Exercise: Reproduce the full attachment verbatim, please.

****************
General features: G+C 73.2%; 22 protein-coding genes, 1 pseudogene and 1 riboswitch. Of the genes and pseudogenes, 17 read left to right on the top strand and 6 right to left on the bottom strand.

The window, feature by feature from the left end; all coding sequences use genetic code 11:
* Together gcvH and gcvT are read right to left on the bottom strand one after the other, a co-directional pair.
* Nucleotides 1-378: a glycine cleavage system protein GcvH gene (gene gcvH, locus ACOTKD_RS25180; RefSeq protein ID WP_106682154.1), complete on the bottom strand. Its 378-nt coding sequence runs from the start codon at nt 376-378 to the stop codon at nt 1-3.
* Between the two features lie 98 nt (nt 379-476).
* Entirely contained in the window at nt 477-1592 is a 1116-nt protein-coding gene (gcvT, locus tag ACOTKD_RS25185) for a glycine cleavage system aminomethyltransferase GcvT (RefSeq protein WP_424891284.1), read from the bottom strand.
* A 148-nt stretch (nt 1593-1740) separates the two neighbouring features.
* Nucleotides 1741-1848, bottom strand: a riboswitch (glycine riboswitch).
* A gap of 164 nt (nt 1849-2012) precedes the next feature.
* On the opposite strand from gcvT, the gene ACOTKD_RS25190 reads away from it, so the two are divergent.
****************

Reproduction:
General features: G+C 73.2%; 22 protein-coding genes, 1 pseudogene and 1 riboswitch. Of the genes and pseudogenes, 17 read left to right on the top strand and 6 right to left on the bottom strand.

The window, feature by feature from the left end; all coding sequences use genetic code 11:
* Together gcvH and gcvT are read right to left on the bottom strand one after the other, a co-directional pair.
* Nucleotides 1-378: a glycine cleavage system protein GcvH gene (gene gcvH, locus ACOTKD_RS25180; RefSeq protein ID WP_106682154.1), complete on the bottom strand. Its 378-nt coding sequence runs from the start codon at nt 376-378 to the stop codon at nt 1-3.
* Between the two features lie 98 nt (nt 379-476).
* Entirely contained in the window at nt 477-1592 is a 1116-nt protein-coding gene (gcvT, locus tag ACOTKD_RS25185) for a glycine cleavage system aminomethyltransferase GcvT (RefSeq protein WP_424891284.1), read from the bottom strand.
* A 148-nt stretch (nt 1593-1740) separates the two neighbouring features.
* Nucleotides 1741-1848, bottom strand: a riboswitch (glycine riboswitch).
* A gap of 164 nt (nt 1849-2012) precedes the next feature.
* On the opposite strand from gcvT, the gene ACOTKD_RS25190 reads away from it, so the two are divergent.